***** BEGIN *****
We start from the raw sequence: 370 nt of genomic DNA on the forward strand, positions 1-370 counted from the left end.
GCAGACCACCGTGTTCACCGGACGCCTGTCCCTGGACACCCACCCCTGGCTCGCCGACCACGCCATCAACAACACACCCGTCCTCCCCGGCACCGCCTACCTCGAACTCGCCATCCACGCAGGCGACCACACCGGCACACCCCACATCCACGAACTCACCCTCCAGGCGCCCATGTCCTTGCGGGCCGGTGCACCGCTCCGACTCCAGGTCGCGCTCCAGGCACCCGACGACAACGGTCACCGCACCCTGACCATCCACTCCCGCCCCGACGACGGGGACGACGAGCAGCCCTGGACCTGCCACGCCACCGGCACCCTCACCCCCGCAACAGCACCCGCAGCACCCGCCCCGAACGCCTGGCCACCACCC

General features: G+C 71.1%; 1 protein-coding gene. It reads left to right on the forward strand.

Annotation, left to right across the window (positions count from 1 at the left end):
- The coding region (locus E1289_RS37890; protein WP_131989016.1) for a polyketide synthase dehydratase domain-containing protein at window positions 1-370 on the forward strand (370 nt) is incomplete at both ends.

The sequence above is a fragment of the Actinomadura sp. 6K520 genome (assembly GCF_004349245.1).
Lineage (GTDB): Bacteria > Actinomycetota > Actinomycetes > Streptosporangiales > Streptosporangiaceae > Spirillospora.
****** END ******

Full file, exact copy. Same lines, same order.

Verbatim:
We start from the raw sequence: 370 nt of genomic DNA on the forward strand, positions 1-370 counted from the left end.
GCAGACCACCGTGTTCACCGGACGCCTGTCCCTGGACACCCACCCCTGGCTCGCCGACCACGCCATCAACAACACACCCGTCCTCCCCGGCACCGCCTACCTCGAACTCGCCATCCACGCAGGCGACCACACCGGCACACCCCACATCCACGAACTCACCCTCCAGGCGCCCATGTCCTTGCGGGCCGGTGCACCGCTCCGACTCCAGGTCGCGCTCCAGGCACCCGACGACAACGGTCACCGCACCCTGACCATCCACTCCCGCCCCGACGACGGGGACGACGAGCAGCCCTGGACCTGCCACGCCACCGGCACCCTCACCCCCGCAACAGCACCCGCAGCACCCGCCCCGAACGCCTGGCCACCACCC

General features: G+C 71.1%; 1 protein-coding gene. It reads left to right on the forward strand.

Annotation, left to right across the window (positions count from 1 at the left end):
- The coding region (locus E1289_RS37890; protein WP_131989016.1) for a polyketide synthase dehydratase domain-containing protein at window positions 1-370 on the forward strand (370 nt) is incomplete at both ends.

The sequence above is a fragment of the Actinomadura sp. 6K520 genome (assembly GCF_004349245.1).
Lineage (GTDB): Bacteria > Actinomycetota > Actinomycetes > Streptosporangiales > Streptosporangiaceae > Spirillospora.